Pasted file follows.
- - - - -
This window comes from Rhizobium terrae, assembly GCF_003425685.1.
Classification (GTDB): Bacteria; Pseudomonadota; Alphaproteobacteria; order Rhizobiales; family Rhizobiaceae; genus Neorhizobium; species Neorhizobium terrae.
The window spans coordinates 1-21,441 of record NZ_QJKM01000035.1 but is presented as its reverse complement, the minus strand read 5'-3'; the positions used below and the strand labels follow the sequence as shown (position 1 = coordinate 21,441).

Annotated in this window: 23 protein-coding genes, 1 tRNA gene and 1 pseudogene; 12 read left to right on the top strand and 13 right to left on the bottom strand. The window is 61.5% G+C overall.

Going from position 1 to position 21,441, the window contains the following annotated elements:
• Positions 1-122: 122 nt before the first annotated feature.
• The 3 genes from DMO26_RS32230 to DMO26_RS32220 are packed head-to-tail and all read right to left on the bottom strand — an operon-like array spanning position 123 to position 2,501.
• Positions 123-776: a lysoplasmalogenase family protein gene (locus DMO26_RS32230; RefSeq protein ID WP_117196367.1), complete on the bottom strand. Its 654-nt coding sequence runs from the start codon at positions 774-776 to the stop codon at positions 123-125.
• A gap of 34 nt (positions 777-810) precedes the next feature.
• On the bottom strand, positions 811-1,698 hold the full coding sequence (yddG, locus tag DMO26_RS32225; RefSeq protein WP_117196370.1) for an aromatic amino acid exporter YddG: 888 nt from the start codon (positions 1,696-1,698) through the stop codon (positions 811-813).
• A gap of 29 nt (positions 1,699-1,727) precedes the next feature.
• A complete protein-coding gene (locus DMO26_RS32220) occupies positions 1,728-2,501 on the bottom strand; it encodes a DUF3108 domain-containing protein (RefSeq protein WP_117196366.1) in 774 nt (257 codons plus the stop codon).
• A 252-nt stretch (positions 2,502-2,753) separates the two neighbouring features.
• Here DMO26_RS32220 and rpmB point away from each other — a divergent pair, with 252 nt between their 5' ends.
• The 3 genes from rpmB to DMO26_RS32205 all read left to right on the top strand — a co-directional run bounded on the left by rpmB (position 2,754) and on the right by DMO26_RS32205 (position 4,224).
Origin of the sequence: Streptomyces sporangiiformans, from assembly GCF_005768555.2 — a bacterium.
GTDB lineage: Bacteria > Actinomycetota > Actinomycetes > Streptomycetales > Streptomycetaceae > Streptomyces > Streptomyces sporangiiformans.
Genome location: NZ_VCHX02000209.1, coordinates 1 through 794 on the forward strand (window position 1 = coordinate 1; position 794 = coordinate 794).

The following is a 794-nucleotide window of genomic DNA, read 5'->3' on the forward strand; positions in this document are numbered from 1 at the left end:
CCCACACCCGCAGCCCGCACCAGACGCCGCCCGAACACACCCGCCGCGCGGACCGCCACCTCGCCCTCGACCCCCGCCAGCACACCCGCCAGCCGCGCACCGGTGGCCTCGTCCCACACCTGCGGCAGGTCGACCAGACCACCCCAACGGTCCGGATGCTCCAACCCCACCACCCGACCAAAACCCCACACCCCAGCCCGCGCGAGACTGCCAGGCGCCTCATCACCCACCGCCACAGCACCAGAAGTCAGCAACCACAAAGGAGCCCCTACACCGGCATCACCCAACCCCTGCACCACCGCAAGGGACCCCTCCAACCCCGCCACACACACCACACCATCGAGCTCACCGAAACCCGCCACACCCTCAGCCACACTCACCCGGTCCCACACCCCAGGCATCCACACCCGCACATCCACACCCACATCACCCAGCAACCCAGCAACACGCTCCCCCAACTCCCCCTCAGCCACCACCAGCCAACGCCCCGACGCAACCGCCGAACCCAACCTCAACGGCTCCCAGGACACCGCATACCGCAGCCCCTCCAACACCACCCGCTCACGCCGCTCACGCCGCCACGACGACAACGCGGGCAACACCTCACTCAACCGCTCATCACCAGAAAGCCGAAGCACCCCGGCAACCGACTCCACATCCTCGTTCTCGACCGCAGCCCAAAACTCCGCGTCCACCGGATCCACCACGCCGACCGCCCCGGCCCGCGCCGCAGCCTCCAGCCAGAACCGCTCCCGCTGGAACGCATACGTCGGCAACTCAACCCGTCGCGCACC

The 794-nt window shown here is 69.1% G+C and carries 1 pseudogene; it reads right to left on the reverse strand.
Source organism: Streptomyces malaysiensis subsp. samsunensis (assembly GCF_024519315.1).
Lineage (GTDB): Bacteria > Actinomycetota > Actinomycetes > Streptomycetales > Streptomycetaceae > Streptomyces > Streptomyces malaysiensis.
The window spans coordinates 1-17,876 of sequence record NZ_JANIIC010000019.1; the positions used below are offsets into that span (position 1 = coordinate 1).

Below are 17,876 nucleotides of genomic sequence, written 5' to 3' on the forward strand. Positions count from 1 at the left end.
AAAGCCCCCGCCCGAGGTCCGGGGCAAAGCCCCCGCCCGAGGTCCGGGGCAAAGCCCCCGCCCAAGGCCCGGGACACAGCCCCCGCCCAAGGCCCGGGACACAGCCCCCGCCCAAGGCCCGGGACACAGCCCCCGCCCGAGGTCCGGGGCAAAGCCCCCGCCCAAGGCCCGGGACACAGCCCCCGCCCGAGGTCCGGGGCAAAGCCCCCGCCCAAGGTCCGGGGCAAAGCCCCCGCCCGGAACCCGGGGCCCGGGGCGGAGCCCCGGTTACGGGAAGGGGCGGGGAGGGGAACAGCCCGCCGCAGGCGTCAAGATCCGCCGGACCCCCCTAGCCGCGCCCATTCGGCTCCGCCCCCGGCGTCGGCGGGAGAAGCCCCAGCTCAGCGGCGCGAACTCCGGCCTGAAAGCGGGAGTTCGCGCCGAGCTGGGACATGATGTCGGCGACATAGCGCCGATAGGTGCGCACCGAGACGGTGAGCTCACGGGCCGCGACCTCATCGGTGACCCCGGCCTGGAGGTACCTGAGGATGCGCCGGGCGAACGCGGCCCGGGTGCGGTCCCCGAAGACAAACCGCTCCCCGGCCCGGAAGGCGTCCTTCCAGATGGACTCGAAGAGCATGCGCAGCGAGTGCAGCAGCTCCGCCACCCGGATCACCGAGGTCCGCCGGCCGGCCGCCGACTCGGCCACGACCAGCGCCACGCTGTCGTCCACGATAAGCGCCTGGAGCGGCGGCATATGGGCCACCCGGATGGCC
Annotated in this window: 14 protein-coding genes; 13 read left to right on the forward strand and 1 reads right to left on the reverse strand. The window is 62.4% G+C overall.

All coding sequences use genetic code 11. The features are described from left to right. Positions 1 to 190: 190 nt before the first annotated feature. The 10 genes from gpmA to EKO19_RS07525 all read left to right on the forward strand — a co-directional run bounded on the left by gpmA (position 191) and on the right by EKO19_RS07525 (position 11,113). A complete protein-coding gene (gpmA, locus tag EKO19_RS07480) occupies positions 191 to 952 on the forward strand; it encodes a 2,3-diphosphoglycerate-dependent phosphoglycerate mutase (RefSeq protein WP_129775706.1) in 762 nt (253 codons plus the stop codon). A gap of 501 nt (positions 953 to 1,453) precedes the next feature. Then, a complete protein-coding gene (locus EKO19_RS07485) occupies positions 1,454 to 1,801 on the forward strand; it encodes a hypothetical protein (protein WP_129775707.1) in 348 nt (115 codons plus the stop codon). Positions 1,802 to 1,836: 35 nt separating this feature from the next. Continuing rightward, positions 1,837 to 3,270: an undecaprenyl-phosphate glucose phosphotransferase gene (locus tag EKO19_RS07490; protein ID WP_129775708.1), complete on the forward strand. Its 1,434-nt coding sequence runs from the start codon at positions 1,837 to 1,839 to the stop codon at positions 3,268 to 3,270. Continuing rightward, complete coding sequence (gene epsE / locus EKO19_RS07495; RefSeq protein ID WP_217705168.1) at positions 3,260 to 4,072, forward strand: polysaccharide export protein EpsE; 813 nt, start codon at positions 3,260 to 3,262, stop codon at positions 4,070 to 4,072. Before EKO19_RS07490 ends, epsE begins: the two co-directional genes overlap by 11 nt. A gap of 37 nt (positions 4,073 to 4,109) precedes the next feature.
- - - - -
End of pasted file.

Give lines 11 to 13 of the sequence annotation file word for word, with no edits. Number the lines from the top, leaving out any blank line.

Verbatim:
• A gap of 29 nt (positions 1,699-1,727) precedes the next feature.
• A complete protein-coding gene (locus DMO26_RS32220) occupies positions 1,728-2,501 on the bottom strand; it encodes a DUF3108 domain-containing protein (RefSeq protein WP_117196366.1) in 774 nt (257 codons plus the stop codon).
• A 252-nt stretch (positions 2,502-2,753) separates the two neighbouring features.